The factors, the potential to pawn the Chinese yuan in a challenge to the US dollar, are China’s large share of global trade, namely 15 percent by 2020, and China being the global manufacturing powerhouse. It represents a quarter of the global supply chain. In addition, Russia insists on the ruble for trading in oil, the world’s second largest oil exporter, in the wake of the Ukraine war and the rise of the Chinese yuan in Russian foreign exchange reserves, which helps the Chinese yuan emerge as a future currency for world trade.
Due to increased trade and political relations, Russia expanded its currency deals with the Chinese yuan. Eventually, while the Chinese yuan’s share of Russia’s foreign exchange reserve holding jumped from 12.8% in January 2021 to 17.1% in January 2022, the US dollar’s share fell by half from 21, 1% to 10.9% during the same period.
China has been India’s largest trading partner for a period of six years, except for 2018-19 and 2020-21. India exports less and imports more from China. Although oil and petroleum products are the main import items, China is India’s main import destination. Nearly a sixth of India’s global imports are generated from China, compared to 5-7 percent of India’s exports to China. Given this, it is imperative that India exports more to China to offset its large trade deficit.
Currently, all trade between India and China is exchanged through the US dollar per se. As the Chinese yuan is not a global currency, it is more stable than the US dollar. In this context, the yuan-based payment mechanism can play an important role in increasing the competitiveness of India’s exports.
A small interest rate increase by the Federal Bank increases the value of the US dollar and makes Indian products uncompetitive in the global market. Since the Chinese yuan is less susceptible to global fluctuations due to the change in the federal interest rate, Indian products may be more competitive to export to China and find a larger space in the Chinese market. Not only in the Chinese market, but also in other Asian markets, it will increase the competitiveness of India’s exports, which mainly exports to China. This is because the scope is widened for yuan trading as Chinese yuan reserves are increasing in global central banks.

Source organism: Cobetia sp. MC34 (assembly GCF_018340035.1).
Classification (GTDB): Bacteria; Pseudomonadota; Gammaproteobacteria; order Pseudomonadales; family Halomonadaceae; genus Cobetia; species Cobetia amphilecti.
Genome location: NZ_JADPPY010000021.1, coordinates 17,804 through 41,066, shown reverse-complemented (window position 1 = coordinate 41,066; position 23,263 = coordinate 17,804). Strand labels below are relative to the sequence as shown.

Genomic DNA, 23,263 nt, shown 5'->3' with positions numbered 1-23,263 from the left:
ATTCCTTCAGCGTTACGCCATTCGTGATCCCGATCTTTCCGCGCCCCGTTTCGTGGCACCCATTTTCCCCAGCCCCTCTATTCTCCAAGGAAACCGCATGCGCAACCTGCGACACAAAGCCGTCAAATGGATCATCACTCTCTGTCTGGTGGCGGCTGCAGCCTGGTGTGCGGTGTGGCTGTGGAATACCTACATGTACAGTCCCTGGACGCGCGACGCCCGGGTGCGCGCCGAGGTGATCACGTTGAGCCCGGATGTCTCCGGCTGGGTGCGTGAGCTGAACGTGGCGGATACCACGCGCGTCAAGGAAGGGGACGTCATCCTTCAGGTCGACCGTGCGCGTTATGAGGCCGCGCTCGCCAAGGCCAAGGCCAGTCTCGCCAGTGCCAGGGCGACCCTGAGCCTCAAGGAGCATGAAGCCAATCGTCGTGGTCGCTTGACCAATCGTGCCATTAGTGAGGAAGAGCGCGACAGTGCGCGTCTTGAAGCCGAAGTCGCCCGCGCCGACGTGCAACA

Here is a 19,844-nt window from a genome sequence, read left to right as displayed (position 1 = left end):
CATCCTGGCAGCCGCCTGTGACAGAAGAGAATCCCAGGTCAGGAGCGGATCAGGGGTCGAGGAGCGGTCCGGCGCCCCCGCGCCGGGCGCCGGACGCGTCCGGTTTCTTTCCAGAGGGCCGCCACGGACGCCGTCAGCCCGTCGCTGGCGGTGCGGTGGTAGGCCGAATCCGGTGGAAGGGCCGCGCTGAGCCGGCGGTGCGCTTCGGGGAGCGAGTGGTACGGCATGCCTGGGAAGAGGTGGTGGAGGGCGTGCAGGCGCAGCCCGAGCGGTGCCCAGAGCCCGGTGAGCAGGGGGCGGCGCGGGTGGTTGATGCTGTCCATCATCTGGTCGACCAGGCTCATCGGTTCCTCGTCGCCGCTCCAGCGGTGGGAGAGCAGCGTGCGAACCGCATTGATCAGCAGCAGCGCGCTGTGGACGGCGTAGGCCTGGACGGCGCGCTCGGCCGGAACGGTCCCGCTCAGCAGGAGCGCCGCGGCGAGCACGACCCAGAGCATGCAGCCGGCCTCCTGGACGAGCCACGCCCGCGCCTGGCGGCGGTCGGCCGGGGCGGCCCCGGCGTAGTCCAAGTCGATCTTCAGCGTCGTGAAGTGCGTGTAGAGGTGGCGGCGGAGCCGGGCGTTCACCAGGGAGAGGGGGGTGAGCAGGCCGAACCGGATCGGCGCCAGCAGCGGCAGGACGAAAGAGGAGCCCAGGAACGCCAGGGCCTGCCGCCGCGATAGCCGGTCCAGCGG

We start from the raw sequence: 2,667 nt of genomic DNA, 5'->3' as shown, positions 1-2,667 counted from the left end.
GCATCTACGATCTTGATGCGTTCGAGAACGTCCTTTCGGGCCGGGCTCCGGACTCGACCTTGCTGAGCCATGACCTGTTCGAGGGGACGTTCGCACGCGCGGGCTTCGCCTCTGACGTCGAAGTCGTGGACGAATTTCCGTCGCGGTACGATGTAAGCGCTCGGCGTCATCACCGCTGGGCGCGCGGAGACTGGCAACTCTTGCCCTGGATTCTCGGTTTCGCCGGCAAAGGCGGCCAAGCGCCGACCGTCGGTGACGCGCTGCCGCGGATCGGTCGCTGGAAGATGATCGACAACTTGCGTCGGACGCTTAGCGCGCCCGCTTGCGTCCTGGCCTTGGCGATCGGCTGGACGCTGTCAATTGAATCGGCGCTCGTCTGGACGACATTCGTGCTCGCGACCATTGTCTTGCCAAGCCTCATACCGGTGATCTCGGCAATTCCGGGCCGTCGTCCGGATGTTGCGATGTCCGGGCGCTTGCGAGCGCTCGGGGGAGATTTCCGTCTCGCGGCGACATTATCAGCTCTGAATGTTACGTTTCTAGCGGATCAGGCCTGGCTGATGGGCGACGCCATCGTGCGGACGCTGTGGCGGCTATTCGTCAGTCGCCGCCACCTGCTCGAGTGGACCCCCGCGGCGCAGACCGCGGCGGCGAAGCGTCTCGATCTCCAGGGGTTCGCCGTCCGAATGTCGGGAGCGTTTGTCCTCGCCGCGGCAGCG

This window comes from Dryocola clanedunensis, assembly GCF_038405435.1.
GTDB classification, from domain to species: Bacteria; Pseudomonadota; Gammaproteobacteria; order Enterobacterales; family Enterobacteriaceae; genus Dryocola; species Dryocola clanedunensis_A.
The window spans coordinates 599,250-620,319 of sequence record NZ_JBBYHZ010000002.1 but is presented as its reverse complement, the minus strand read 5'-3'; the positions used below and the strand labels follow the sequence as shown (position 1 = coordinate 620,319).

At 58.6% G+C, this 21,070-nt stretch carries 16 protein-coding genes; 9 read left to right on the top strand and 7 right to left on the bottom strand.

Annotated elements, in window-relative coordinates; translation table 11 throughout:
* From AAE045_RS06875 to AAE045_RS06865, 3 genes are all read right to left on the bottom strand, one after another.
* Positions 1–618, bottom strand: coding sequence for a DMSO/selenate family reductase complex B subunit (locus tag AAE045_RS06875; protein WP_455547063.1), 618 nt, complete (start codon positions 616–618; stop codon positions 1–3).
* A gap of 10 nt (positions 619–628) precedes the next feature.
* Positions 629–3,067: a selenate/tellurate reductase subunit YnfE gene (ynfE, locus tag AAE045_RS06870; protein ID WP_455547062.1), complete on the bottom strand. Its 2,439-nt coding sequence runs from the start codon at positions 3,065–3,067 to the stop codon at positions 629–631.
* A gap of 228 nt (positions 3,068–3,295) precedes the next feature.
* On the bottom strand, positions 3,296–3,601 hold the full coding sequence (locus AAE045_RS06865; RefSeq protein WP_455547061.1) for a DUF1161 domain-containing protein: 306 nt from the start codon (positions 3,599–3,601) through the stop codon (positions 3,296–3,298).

Exports to Vietnam can be a good example. India’s largest import items from China are electrical and electronic items. They are the springboard for expanding trade between India and China. China is Vietnam’s largest trading partner. Vietnam’s largest export and import items from China are electronic and electrical items. Incidentally, in recent years, Vietnam became a major exporter of electrical and electronic products to India. It was the second largest exporter of electrical and electronic products to India in 2020-21, after China. Given these dimensional changes in trade structures, the Chinese yuan may tap into the potential to be the traded currency between Vietnam and India.
The RBI governor called for the need to increase India’s non-dollar foreign exchange reserves. India has already started this exercise, according to him. (IPA service)
The publication Chinese yuan steadily improves its position in the global market at the expense of the US dollar appeared first on IPA Newspack.